Sometimes, all I want is a steak. Not a rib-eye or a T-bone, but some vegetable or another.
Those moments come when I’ve tired of the rice bowls and the stir-fries and the salads, in which every ingredient has been prechopped to make for easy-to-scoop mouthfuls; and the tacos and pizzas and sandwiches, which need nothing more than my hands. Rather than choose “forks over knives,” to borrow a phrase from the documentary and cookbook franchise of the same name, I want something that requires me to use both utensils for a change. I want to cut up a slab of produce that’s sitting on a plate, definitely with a side dish, maybe with a sauce.
Cauliflower – roasted or pan-fried – often fits the bill. And portobello mushrooms are an obvious choice. But when I came home with the first eggplant of the season from the farmers’ market recently, I knew it would satisfy my recent hankering.
I’ve steamed eggplant slices to luxurious tenderness and paired them with an Asian-style sauce. I’ve roasted or grilled eggplant whole until it collapsed and used it, of course, for baba ghanouj, soups and other pureed treatments. I’ve cubed it and pan-fried it with vinegar, sugar and spices for a delectable appetizer. But I had never treated it like a schnitzel, that pounded and breaded meat cutlet usually involving veal or chicken, until I saw a tempting recipe in Maria Elia’s “The Modern Vegetarian” (Kyle, 2009).
Elia enlivens the breading with Mediterranean touches such as mint, parsley, lemon zest and sumac, that tart Middle Eastern spice. Other than ducking her call for fresh bread crumbs and relying instead on store-bought panko-style breadcrumbs, I followed her instructions to the letter. I was a little skeptical that the thick slices would get tender enough by the time their exterior turned brown; few things are as off-putting to an eggplant lover as that spongy, undercooked texture. But any fears were soon put to rest.
The slabs started to puff underneath the coating as they fried, the steam indicating that the vegetable was cooking pretty quickly on the inside. I let them drain, sprinkled them with a little more sumac and draped them over some tabbouleh.
I picked up the knife, and guess what? The eggplant was so tender I didn’t really need it. But I used it anyway.
The tart spice sumac, from a ground berry, gives this dish an unmistakably Middle Eastern flair. Find it at Middle Eastern markets or online spice purveyors such as Penzeys and Kalustyan’s. If you can’t find it, double the amount of lemon zest.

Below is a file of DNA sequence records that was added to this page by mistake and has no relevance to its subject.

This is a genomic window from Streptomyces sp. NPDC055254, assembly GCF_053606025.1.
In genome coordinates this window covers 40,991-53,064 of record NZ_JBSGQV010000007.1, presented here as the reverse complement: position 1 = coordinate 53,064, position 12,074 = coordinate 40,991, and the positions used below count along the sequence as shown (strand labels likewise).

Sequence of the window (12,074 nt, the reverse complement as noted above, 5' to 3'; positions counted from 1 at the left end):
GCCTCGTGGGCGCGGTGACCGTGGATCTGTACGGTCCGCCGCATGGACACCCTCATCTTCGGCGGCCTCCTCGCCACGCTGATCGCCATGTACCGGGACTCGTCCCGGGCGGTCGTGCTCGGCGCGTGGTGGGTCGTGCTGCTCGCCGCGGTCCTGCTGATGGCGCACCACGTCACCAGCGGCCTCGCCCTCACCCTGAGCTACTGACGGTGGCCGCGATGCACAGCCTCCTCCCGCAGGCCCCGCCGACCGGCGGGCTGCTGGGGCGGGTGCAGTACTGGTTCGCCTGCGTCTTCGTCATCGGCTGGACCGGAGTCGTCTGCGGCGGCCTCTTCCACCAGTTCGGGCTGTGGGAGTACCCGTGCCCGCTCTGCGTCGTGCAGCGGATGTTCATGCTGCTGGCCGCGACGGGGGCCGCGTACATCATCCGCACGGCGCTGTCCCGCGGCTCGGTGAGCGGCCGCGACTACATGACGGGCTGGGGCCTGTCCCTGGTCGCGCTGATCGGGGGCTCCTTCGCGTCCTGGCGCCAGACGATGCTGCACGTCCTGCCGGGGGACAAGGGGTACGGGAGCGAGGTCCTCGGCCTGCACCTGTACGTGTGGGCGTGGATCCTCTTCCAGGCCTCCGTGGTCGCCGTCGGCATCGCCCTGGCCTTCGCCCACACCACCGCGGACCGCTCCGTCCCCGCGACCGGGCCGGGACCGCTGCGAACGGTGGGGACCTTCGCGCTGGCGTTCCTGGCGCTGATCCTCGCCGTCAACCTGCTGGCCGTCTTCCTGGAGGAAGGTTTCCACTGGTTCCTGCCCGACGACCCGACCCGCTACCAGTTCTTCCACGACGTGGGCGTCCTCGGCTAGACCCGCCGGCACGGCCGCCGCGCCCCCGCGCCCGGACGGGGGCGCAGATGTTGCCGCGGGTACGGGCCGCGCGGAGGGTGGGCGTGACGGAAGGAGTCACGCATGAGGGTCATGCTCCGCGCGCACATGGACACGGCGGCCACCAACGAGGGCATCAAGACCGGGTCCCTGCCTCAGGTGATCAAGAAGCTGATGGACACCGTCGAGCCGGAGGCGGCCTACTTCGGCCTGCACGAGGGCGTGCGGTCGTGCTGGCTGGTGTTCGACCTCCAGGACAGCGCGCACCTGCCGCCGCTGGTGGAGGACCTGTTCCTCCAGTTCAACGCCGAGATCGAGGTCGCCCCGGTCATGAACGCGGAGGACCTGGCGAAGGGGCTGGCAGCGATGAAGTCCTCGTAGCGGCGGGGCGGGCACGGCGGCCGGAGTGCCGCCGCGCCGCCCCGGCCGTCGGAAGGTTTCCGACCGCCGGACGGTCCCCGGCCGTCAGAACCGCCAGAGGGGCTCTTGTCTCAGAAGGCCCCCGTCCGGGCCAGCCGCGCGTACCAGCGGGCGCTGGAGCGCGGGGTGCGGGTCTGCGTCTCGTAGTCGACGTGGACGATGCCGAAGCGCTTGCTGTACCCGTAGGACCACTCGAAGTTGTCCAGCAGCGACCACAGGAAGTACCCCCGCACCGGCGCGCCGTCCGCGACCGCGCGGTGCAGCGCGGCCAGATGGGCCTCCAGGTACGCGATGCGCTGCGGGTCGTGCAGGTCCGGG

Sumac-Spiced Eggplant ‘Schnitzel’
1 large eggplant (1¼ to 1½ pounds)
1 cup unseasoned panko-style breadcrumbs
2 tablespoons ground sumac
1 tablespoon finely grated Parmigiano- Reggiano cheese
1 tablespoon finely chopped mint leaves
1 tablespoon finely chopped parsley
1 teaspoon finely grated lemon zest
½ teaspoon sea salt, plus more to taste
Freshly ground black pepper
2 large eggs
1 tablespoon whole or low-fat milk
¼ cup flour
Olive oil, for frying
Trim off and discard the eggplant’s stem, and cut the eggplant lengthwise into ¾-inch-thick slices.
Combine the breadcrumbs, 1 tablespoon of the sumac, the cheese, mint, parsley, lemon zest, salt and a few grinds of pepper, spreading the mixture in a shallow bowl or plate.
Whisk the eggs and milk together in a separate shallow bowl or plate. Place the flour in a third bowl or plate. Dust the eggplant slices with flour, dip them in the egg mixture, then coat with the breadcrumb mixture, using all of the latter.
Line a plate with several layers of paper towels.
Pour the oil to a depth of ½ inch in a large skillet set over medium heat. Once the oil shimmers, work in batches if necessary to avoid overcrowding; fry the eggplant for about 4 minutes per side, until golden brown outside and tender inside. (Make sure it is frying relatively slowly so the inside isn’t still too firm by the time the outside is browned.)
Use a slotted spatula to transfer the eggplant slices to the paper-lined plate. Season with salt and sprinkle with the remaining tablespoon of sumac.
Note: The breadcrumb mixture can be assembled and refrigerated for up to 1 day. The eggplant can be coated with the breadcrumb mixture and refrigerated for up to 1 day.
Per serving (using whole milk): 220 calories, 7 g protein, 25 g carbohydrates, 10 g fat, 2 g saturated fat, 105 mg cholesterol, 350 mg sodium, 6 g dietary fiber, 4 g sugar.